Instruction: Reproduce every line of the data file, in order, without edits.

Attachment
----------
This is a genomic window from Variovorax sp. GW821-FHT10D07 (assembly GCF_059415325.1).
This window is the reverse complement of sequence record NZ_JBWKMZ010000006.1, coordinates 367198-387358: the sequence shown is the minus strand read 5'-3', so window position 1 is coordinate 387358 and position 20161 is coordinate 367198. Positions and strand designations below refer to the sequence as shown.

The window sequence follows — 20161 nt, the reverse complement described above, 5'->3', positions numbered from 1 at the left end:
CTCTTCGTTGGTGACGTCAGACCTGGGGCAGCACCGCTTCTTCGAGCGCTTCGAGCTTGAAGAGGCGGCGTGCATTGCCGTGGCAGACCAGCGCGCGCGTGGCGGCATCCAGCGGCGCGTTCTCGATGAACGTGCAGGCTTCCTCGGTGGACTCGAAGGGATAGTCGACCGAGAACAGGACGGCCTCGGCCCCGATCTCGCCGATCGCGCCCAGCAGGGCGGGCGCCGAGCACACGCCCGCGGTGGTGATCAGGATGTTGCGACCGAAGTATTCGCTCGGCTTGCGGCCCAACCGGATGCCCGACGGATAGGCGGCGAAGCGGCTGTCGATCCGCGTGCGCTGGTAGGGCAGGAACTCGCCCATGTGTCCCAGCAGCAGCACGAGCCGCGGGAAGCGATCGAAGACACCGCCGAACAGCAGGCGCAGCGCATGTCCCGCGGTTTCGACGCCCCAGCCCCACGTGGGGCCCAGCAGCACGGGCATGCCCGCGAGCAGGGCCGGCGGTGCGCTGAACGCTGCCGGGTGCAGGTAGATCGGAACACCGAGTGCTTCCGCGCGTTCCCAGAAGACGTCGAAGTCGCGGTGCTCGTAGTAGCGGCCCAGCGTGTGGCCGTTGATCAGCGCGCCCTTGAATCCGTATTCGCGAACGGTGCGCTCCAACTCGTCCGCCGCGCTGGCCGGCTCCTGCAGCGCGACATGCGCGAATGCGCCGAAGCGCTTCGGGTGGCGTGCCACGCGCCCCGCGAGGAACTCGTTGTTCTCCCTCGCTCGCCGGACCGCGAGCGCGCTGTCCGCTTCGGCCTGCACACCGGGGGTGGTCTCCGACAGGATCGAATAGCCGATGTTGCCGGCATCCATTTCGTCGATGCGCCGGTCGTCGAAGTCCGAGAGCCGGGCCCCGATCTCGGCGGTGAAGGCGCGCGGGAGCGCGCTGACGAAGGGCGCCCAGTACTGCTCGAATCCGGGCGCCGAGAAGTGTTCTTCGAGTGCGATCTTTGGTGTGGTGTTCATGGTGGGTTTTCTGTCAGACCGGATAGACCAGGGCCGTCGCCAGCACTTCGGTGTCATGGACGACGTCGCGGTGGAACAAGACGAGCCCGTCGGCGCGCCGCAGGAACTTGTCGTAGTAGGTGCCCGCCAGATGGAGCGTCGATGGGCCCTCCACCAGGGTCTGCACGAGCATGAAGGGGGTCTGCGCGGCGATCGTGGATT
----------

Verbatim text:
This is a genomic window from Variovorax sp. GW821-FHT10D07 (assembly GCF_059415325.1).
This window is the reverse complement of sequence record NZ_JBWKMZ010000006.1, coordinates 367198-387358: the sequence shown is the minus strand read 5'-3', so window position 1 is coordinate 387358 and position 20161 is coordinate 367198. Positions and strand designations below refer to the sequence as shown.

The window sequence follows — 20161 nt, the reverse complement described above, 5'->3', positions numbered from 1 at the left end:
CTCTTCGTTGGTGACGTCAGACCTGGGGCAGCACCGCTTCTTCGAGCGCTTCGAGCTTGAAGAGGCGGCGTGCATTGCCGTGGCAGACCAGCGCGCGCGTGGCGGCATCCAGCGGCGCGTTCTCGATGAACGTGCAGGCTTCCTCGGTGGACTCGAAGGGATAGTCGACCGAGAACAGGACGGCCTCGGCCCCGATCTCGCCGATCGCGCCCAGCAGGGCGGGCGCCGAGCACACGCCCGCGGTGGTGATCAGGATGTTGCGACCGAAGTATTCGCTCGGCTTGCGGCCCAACCGGATGCCCGACGGATAGGCGGCGAAGCGGCTGTCGATCCGCGTGCGCTGGTAGGGCAGGAACTCGCCCATGTGTCCCAGCAGCAGCACGAGCCGCGGGAAGCGATCGAAGACACCGCCGAACAGCAGGCGCAGCGCATGTCCCGCGGTTTCGACGCCCCAGCCCCACGTGGGGCCCAGCAGCACGGGCATGCCCGCGAGCAGGGCCGGCGGTGCGCTGAACGCTGCCGGGTGCAGGTAGATCGGAACACCGAGTGCTTCCGCGCGTTCCCAGAAGACGTCGAAGTCGCGGTGCTCGTAGTAGCGGCCCAGCGTGTGGCCGTTGATCAGCGCGCCCTTGAATCCGTATTCGCGAACGGTGCGCTCCAACTCGTCCGCCGCGCTGGCCGGCTCCTGCAGCGCGACATGCGCGAATGCGCCGAAGCGCTTCGGGTGGCGTGCCACGCGCCCCGCGAGGAACTCGTTGTTCTCCCTCGCTCGCCGGACCGCGAGCGCGCTGTCCGCTTCGGCCTGCACACCGGGGGTGGTCTCCGACAGGATCGAATAGCCGATGTTGCCGGCATCCATTTCGTCGATGCGCCGGTCGTCGAAGTCCGAGAGCCGGGCCCCGATCTCGGCGGTGAAGGCGCGCGGGAGCGCGCTGACGAAGGGCGCCCAGTACTGCTCGAATCCGGGCGCCGAGAAGTGTTCTTCGAGTGCGATCTTTGGTGTGGTGTTCATGGTGGGTTTTCTGTCAGACCGGATAGACCAGGGCCGTCGCCAGCACTTCGGTGTCATGGACGACGTCGCGGTGGAACAAGACGAGCCCGTCGGCGCGCCGCAGGAACTTGTCGTAGTAGGTGCCCGCCAGATGGAGCGTCGATGGGCCCTCCACCAGGGTCTGCACGAGCATGAAGGGGGTCTGCGCGGCGATCGTGGATT